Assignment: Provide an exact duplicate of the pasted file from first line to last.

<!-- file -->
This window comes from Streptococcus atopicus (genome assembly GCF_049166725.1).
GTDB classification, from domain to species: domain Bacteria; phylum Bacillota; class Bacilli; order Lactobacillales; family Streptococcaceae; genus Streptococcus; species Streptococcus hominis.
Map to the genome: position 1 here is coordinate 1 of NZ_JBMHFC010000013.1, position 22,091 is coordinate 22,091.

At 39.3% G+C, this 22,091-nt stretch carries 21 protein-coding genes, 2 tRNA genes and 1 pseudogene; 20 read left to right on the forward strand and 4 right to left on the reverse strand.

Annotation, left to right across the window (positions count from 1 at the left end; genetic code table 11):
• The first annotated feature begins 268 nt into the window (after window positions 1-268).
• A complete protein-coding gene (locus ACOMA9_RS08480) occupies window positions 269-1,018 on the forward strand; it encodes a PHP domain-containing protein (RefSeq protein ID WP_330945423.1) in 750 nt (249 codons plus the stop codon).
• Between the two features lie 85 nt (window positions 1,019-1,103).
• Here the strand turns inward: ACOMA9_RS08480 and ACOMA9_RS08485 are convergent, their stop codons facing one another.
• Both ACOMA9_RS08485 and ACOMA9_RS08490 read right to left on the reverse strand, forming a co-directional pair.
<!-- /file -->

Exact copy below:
This window comes from Streptococcus atopicus (genome assembly GCF_049166725.1).
GTDB classification, from domain to species: domain Bacteria; phylum Bacillota; class Bacilli; order Lactobacillales; family Streptococcaceae; genus Streptococcus; species Streptococcus hominis.
Map to the genome: position 1 here is coordinate 1 of NZ_JBMHFC010000013.1, position 22,091 is coordinate 22,091.

At 39.3% G+C, this 22,091-nt stretch carries 21 protein-coding genes, 2 tRNA genes and 1 pseudogene; 20 read left to right on the forward strand and 4 right to left on the reverse strand.

Annotation, left to right across the window (positions count from 1 at the left end; genetic code table 11):
• The first annotated feature begins 268 nt into the window (after window positions 1-268).
• A complete protein-coding gene (locus ACOMA9_RS08480) occupies window positions 269-1,018 on the forward strand; it encodes a PHP domain-containing protein (RefSeq protein ID WP_330945423.1) in 750 nt (249 codons plus the stop codon).
• Between the two features lie 85 nt (window positions 1,019-1,103).
• Here the strand turns inward: ACOMA9_RS08480 and ACOMA9_RS08485 are convergent, their stop codons facing one another.
• Both ACOMA9_RS08485 and ACOMA9_RS08490 read right to left on the reverse strand, forming a co-directional pair.